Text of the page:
Making bath fizzies is such a fun sensory activity to do with the kids. Not only is it a fun project for the whole family, but it’s also a great way to entertain the kids. They can participate in making bath bombs and later enjoy bathtime fun. Homemade Bath bombs won’t only add fun to bathtime, they can also provide essential oils and extra moisture to your skin. Come on in and I’ll share my recipe for making bath bombs…
Homemade Bath Bombs
I don’t know who was more excited to make bath bombs – me or the kids!
I couldn’t wait to see them fizz in the water.
While I made mine all natural with no color, the kids really had fun creating colorful bath bombs to enjoy.
The best part for any color bath bomb, was plopping them into the bath and watching the reaction.
It really is one of the most fun indoor activities to do with the kids.
Here are my top Amazon Picks for this fun activity…
Here’s what you’ll need to make your own bath bombs…
- 3/4 cup of citric acid
- 1 cup of baking soda
- 1/2 cup of cornstarch
- 1/3 cup of epsom salt
- 1/3 cup of coconut oil – melted
- optional – soap colorant
- 20 drops of essential oil – I actually found some essential oil mixtures with different healing properties
- bath bomb molds –
- *I ordered mine on Amazon. I also purchased some at Michael’s Craft Store in the soap making aisle
For No Color:
- In a large bowl – Mix citric acid, baking soda, cornstarch and epsom salt
- Add oil and 20 or so drops of essential oil
- Mix into the dry ingredients
- *The mixture should be like packing sand on the beach. It should have enough moisture that when you grab it and squeeze it in your hand, it holds together without crumbling apart then you have the right consistency. The mixture will harden more as it dries out
- If the mixture will not pack, add drops of water until it does
- We found that scooping the mixture into both halves and them holding them together to form a ball, was the best way to pack the mold
- Carefully take the packed mixture out of the mold and place it in a bowl to dry for 1 to 2 days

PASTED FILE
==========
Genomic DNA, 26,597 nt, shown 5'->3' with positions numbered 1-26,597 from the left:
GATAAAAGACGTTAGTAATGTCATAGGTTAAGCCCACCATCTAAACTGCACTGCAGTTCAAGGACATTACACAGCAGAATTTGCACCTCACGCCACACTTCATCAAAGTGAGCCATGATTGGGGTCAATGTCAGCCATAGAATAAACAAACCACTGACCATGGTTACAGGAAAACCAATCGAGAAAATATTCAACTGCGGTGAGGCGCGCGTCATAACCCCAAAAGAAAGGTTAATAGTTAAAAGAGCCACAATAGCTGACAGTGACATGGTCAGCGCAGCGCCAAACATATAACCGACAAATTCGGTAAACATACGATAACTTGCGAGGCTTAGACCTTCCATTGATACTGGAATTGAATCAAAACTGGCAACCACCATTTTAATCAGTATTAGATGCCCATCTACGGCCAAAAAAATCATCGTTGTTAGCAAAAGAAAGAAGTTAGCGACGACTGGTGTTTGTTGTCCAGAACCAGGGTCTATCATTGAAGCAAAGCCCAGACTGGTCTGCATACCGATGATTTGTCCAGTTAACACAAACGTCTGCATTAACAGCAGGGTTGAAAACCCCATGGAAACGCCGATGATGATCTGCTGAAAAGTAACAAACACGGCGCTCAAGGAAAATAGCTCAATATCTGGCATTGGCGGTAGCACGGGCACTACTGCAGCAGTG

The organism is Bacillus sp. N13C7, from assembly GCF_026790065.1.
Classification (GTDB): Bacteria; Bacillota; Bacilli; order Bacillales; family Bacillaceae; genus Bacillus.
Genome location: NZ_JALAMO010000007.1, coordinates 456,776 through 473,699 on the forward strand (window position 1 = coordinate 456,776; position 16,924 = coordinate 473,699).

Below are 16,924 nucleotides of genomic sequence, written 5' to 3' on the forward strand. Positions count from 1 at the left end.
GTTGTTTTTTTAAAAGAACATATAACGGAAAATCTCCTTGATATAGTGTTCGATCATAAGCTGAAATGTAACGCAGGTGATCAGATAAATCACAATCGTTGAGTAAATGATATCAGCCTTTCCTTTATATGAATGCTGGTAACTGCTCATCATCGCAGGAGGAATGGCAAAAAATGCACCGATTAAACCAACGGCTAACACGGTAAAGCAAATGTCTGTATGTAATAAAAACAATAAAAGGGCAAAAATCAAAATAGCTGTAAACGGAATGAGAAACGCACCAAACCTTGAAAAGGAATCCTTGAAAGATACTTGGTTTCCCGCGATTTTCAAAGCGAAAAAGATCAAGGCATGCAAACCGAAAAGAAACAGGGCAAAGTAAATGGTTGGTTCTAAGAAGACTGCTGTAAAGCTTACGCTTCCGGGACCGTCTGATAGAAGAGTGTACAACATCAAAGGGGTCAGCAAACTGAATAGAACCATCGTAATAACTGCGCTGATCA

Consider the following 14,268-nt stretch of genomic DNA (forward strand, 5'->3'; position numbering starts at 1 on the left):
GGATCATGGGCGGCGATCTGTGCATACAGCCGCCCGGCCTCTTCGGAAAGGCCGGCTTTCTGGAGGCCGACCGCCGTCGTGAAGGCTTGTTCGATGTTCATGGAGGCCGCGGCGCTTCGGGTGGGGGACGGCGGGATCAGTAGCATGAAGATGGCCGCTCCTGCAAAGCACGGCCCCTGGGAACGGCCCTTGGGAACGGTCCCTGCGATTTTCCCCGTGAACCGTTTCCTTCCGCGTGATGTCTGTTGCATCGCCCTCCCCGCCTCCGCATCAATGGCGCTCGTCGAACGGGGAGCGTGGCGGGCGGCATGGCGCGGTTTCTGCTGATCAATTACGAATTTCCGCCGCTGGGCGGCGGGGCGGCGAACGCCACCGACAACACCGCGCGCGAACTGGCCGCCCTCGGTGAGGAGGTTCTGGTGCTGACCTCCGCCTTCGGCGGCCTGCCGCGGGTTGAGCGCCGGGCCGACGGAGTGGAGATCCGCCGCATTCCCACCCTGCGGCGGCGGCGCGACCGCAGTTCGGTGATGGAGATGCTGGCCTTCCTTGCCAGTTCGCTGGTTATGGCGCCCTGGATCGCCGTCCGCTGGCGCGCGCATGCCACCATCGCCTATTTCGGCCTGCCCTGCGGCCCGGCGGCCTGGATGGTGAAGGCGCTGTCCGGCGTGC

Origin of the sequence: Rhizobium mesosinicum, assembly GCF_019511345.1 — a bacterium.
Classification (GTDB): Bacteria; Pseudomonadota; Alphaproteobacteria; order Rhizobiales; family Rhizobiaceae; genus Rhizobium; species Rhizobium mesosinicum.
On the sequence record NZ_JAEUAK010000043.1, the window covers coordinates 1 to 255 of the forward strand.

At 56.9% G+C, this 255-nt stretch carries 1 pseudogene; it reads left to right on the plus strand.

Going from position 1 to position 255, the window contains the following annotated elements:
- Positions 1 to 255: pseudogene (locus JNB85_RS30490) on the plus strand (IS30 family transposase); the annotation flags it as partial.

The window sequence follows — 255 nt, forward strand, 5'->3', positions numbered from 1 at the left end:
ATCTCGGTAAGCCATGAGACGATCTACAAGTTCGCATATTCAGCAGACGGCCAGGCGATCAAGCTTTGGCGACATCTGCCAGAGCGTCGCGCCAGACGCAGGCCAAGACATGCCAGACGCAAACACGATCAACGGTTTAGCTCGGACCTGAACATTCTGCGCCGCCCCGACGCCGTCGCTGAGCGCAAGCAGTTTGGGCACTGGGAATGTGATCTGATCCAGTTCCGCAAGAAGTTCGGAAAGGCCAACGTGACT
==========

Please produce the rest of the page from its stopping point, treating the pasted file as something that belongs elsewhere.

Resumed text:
- When they have completely dried out, then they are ready to place in the bath and enjoy it!
Adding color to your bath bombs:
- You’ll add the colorant at the same time you add the oils
- For a speckled color add it at the same time you add the oils
- *If you want an all-over and even color, mix the oil and color in a separate bowl and then add into the dry mixture
Layers of colors:
- If you want to make multi-layered colored bath bombs, then mix everything besides colorant
- divide the mixture into different bowls and color each bowl separately
- Pack the mixture with a scoop of each color or however you’d like to design your bath bombs.
- *For this particular bath bomb, I used a mold that I found at Michael’s Craft Store. I packed the design with a purple color that I made up in a small bowl by mixing the natural mixture with a few drops of purple soap colorant
- Then, I filled the rest of the mold with the natural (no color) mixture
- Again, remove from mold – carefully and let dry
Don’t want to wait for the mixture to dry into a ball?
- Fill a zip-tight bag with your mixture
- When you are ready for some fizz, then scoop some of the mixture into the bath
Can I replace Citric Acid with something more readily available?
- You can order citric acid from Amazon or other retail stores, but if you want to replace it with something else, I have read that taking out the baking soda and substituting it with baking powder, plus 1 teaspoon of apple cider vinegar works best. Be sure that the second you add the apple cider you mix it in – while it is reacting to the baking powder
Are these bath bombs safe for kids?
- As with anything, any activity should be supervised, and you should know your child’s skin sensitivity – but making the bath bombs should in fact be a safe and fun activity
- When used properly, bath bombs are safe to use
- As always, do your own research to see what is right for you and your family – Here is a link to the safety of bath bombs from the national poison control center